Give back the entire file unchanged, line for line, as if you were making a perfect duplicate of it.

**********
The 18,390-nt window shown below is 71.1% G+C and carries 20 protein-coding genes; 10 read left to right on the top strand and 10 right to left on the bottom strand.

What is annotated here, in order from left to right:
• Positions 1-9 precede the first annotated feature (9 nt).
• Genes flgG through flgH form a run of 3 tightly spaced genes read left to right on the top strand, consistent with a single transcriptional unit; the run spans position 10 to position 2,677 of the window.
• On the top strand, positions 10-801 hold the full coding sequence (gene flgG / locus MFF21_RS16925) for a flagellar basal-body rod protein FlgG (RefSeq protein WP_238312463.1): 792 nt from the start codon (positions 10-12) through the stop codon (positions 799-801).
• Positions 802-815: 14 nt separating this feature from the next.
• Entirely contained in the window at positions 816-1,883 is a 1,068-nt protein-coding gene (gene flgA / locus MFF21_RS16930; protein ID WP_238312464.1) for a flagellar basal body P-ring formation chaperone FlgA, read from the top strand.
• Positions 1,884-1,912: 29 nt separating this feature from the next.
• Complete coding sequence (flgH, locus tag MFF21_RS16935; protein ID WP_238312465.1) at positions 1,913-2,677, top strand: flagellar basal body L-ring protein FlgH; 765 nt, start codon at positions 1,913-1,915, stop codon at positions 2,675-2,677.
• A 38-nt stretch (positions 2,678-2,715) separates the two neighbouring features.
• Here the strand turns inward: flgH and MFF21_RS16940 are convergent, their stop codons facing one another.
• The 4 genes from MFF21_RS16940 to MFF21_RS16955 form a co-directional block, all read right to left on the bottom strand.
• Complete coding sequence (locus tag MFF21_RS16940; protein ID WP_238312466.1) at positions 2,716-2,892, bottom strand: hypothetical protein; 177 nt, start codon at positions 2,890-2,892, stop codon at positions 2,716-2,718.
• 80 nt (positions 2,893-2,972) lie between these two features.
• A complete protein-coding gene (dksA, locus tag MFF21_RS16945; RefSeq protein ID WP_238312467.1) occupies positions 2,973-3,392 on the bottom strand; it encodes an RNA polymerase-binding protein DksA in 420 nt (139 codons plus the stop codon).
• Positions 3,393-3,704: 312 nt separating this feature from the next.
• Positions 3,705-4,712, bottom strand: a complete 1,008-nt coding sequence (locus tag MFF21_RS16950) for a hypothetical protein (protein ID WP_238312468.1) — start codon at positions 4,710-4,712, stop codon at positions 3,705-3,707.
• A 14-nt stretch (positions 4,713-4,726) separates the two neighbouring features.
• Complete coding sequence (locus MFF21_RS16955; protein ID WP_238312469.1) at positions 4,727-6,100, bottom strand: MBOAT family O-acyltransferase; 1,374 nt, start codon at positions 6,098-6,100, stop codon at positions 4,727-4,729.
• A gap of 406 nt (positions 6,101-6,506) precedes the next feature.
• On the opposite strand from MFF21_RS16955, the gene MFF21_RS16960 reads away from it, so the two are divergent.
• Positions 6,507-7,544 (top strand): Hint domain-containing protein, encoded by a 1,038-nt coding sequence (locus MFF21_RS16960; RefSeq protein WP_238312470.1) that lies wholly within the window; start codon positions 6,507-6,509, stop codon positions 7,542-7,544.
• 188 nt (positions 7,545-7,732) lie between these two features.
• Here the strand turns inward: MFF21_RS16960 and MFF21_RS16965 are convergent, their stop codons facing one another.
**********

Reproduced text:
The 18,390-nt window shown below is 71.1% G+C and carries 20 protein-coding genes; 10 read left to right on the top strand and 10 right to left on the bottom strand.

What is annotated here, in order from left to right:
• Positions 1-9 precede the first annotated feature (9 nt).
• Genes flgG through flgH form a run of 3 tightly spaced genes read left to right on the top strand, consistent with a single transcriptional unit; the run spans position 10 to position 2,677 of the window.
• On the top strand, positions 10-801 hold the full coding sequence (gene flgG / locus MFF21_RS16925) for a flagellar basal-body rod protein FlgG (RefSeq protein WP_238312463.1): 792 nt from the start codon (positions 10-12) through the stop codon (positions 799-801).
• Positions 802-815: 14 nt separating this feature from the next.
• Entirely contained in the window at positions 816-1,883 is a 1,068-nt protein-coding gene (gene flgA / locus MFF21_RS16930; protein ID WP_238312464.1) for a flagellar basal body P-ring formation chaperone FlgA, read from the top strand.
• Positions 1,884-1,912: 29 nt separating this feature from the next.
• Complete coding sequence (flgH, locus tag MFF21_RS16935; protein ID WP_238312465.1) at positions 1,913-2,677, top strand: flagellar basal body L-ring protein FlgH; 765 nt, start codon at positions 1,913-1,915, stop codon at positions 2,675-2,677.
• A 38-nt stretch (positions 2,678-2,715) separates the two neighbouring features.
• Here the strand turns inward: flgH and MFF21_RS16940 are convergent, their stop codons facing one another.
• The 4 genes from MFF21_RS16940 to MFF21_RS16955 form a co-directional block, all read right to left on the bottom strand.
• Complete coding sequence (locus tag MFF21_RS16940; protein ID WP_238312466.1) at positions 2,716-2,892, bottom strand: hypothetical protein; 177 nt, start codon at positions 2,890-2,892, stop codon at positions 2,716-2,718.
• 80 nt (positions 2,893-2,972) lie between these two features.
• A complete protein-coding gene (dksA, locus tag MFF21_RS16945; RefSeq protein ID WP_238312467.1) occupies positions 2,973-3,392 on the bottom strand; it encodes an RNA polymerase-binding protein DksA in 420 nt (139 codons plus the stop codon).
• Positions 3,393-3,704: 312 nt separating this feature from the next.
• Positions 3,705-4,712, bottom strand: a complete 1,008-nt coding sequence (locus tag MFF21_RS16950) for a hypothetical protein (protein ID WP_238312468.1) — start codon at positions 4,710-4,712, stop codon at positions 3,705-3,707.
• A 14-nt stretch (positions 4,713-4,726) separates the two neighbouring features.
• Complete coding sequence (locus MFF21_RS16955; protein ID WP_238312469.1) at positions 4,727-6,100, bottom strand: MBOAT family O-acyltransferase; 1,374 nt, start codon at positions 6,098-6,100, stop codon at positions 4,727-4,729.
• A gap of 406 nt (positions 6,101-6,506) precedes the next feature.
• On the opposite strand from MFF21_RS16955, the gene MFF21_RS16960 reads away from it, so the two are divergent.
• Positions 6,507-7,544 (top strand): Hint domain-containing protein, encoded by a 1,038-nt coding sequence (locus MFF21_RS16960; RefSeq protein WP_238312470.1) that lies wholly within the window; start codon positions 6,507-6,509, stop codon positions 7,542-7,544.
• 188 nt (positions 7,545-7,732) lie between these two features.
• Here the strand turns inward: MFF21_RS16960 and MFF21_RS16965 are convergent, their stop codons facing one another.